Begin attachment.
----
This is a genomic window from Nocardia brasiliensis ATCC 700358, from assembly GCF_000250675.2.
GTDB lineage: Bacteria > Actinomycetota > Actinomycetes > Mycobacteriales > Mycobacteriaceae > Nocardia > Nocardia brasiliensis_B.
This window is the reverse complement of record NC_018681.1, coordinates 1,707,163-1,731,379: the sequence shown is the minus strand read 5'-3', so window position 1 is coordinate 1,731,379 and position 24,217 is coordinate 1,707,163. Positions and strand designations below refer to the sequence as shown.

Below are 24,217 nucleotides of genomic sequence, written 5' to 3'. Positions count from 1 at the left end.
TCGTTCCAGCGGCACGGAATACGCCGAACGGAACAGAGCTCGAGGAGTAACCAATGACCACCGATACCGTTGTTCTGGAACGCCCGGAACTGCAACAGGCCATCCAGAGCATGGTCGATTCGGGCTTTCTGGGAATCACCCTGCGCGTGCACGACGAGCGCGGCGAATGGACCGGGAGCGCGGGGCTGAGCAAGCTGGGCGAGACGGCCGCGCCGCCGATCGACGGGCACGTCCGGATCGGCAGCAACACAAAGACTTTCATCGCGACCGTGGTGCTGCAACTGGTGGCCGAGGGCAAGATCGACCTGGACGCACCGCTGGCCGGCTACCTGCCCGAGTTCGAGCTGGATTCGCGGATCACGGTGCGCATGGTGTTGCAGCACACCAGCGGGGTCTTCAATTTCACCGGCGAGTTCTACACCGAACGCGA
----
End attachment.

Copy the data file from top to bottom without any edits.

This is a genomic window from Nocardia brasiliensis ATCC 700358, from assembly GCF_000250675.2.
GTDB lineage: Bacteria > Actinomycetota > Actinomycetes > Mycobacteriales > Mycobacteriaceae > Nocardia > Nocardia brasiliensis_B.
This window is the reverse complement of record NC_018681.1, coordinates 1,707,163-1,731,379: the sequence shown is the minus strand read 5'-3', so window position 1 is coordinate 1,731,379 and position 24,217 is coordinate 1,707,163. Positions and strand designations below refer to the sequence as shown.

Below are 24,217 nucleotides of genomic sequence, written 5' to 3'. Positions count from 1 at the left end.
TCGTTCCAGCGGCACGGAATACGCCGAACGGAACAGAGCTCGAGGAGTAACCAATGACCACCGATACCGTTGTTCTGGAACGCCCGGAACTGCAACAGGCCATCCAGAGCATGGTCGATTCGGGCTTTCTGGGAATCACCCTGCGCGTGCACGACGAGCGCGGCGAATGGACCGGGAGCGCGGGGCTGAGCAAGCTGGGCGAGACGGCCGCGCCGCCGATCGACGGGCACGTCCGGATCGGCAGCAACACAAAGACTTTCATCGCGACCGTGGTGCTGCAACTGGTGGCCGAGGGCAAGATCGACCTGGACGCACCGCTGGCCGGCTACCTGCCCGAGTTCGAGCTGGATTCGCGGATCACGGTGCGCATGGTGTTGCAGCACACCAGCGGGGTCTTCAATTTCACCGGCGAGTTCTACACCGAACGCGA